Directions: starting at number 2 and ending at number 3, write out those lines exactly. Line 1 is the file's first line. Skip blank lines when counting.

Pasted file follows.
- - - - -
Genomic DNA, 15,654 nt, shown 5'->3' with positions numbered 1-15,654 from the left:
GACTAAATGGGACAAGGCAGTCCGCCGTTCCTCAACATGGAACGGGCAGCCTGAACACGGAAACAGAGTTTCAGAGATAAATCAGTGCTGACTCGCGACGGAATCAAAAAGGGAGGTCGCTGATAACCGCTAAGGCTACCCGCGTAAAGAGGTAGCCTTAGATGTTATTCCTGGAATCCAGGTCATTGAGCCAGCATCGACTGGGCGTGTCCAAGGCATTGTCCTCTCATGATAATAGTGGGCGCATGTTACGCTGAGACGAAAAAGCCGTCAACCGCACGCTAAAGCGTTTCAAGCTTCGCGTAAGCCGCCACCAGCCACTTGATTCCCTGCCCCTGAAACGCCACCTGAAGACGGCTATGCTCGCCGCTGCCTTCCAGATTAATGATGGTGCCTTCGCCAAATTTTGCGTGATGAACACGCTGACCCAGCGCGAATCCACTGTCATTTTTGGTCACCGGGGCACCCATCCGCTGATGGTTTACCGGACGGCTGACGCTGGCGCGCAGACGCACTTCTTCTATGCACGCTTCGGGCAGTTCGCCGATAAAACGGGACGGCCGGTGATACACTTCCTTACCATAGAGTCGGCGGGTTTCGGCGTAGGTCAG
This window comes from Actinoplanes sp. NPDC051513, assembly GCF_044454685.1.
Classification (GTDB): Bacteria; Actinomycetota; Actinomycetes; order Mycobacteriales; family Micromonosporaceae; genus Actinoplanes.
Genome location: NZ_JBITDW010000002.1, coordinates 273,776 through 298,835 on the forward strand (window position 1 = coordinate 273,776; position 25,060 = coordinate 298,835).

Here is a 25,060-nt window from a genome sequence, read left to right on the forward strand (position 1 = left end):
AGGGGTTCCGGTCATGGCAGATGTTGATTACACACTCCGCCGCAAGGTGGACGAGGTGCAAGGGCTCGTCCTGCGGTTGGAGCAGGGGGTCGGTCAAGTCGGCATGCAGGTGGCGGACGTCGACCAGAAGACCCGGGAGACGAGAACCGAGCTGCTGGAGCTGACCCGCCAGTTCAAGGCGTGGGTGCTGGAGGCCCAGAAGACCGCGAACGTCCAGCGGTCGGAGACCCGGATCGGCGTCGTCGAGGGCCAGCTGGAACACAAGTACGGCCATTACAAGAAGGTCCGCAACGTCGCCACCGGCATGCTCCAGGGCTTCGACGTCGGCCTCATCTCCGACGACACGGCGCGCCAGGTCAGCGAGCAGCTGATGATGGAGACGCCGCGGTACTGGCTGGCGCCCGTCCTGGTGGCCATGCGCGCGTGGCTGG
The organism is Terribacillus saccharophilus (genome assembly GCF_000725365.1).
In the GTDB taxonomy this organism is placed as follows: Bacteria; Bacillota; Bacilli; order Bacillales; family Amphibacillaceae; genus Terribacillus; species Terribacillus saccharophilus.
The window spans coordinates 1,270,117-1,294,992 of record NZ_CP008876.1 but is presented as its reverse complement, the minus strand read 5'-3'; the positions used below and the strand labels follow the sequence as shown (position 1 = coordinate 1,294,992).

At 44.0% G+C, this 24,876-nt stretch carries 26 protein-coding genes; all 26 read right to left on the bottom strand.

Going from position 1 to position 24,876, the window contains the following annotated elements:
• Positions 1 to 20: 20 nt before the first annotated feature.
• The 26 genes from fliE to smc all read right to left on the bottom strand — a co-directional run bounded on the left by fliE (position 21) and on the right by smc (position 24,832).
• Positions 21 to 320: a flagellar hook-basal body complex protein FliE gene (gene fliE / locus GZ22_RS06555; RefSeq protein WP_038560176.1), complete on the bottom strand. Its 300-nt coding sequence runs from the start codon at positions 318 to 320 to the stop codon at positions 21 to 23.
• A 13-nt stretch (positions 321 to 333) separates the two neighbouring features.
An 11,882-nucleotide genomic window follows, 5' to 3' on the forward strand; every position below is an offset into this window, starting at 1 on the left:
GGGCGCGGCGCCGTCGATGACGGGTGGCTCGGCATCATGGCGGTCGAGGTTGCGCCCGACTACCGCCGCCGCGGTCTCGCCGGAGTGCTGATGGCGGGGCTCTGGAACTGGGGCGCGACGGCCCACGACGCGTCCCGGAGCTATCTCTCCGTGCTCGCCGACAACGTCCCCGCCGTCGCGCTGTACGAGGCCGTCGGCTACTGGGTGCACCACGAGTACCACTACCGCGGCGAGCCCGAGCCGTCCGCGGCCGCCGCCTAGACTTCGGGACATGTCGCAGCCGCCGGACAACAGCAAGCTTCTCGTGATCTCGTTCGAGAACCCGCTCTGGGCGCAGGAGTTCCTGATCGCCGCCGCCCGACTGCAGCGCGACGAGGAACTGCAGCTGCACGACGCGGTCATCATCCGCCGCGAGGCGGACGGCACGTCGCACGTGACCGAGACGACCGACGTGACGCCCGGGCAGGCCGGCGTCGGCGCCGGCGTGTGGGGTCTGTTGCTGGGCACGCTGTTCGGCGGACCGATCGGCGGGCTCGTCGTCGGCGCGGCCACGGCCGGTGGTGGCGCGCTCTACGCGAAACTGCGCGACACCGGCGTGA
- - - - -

GACTAAATGGGACAAGGCAGTCCGCCGTTCCTCAACATGGAACGGGCAGCCTGAACACGGAAACAGAGTTTCAGAGATAAATCAGTGCTGACTCGCGACGGAATCAAAAAGGGAGGTCGCTGATAACCGCTAAGGCTACCCGCGTAAAGAGGTAGCCTTAGATGTTATTCCTGGAATCCAGGTCATTGAGCCAGCATCGACTGGGCGTGTCCAAGGCATTGTCCTCTCATGATAATAGTGGGCGCATGTTACGCTGAGACGAAAAAGCCGTCAACCGCACGCTAAAGCGTTTCAAGCTTCGCGTAAGCCGCCACCAGCCACTTGATTCCCTGCCCCTGAAACGCCACCTGAAGACGGCTATGCTCGCCGCTGCCTTCCAGATTAATGATGGTGCCTTCGCCAAATTTTGCGTGATGAACACGCTGACCCAGCGCGAATCCACTGTCATTTTTGGTCACCGGGGCACCCATCCGCTGATGGTTTACCGGACGGCTGACGCTGGCGCGCAGACGCACTTCTTCTATGCACGCTTCGGGCAGTTCGCCGATAAAACGGGACGGCCGGTGATACACTTCCTTACCATAGAGTCGGCGGGTTTCGGCGTAGGTCAG
This window comes from Actinoplanes sp. NPDC051513, assembly GCF_044454685.1.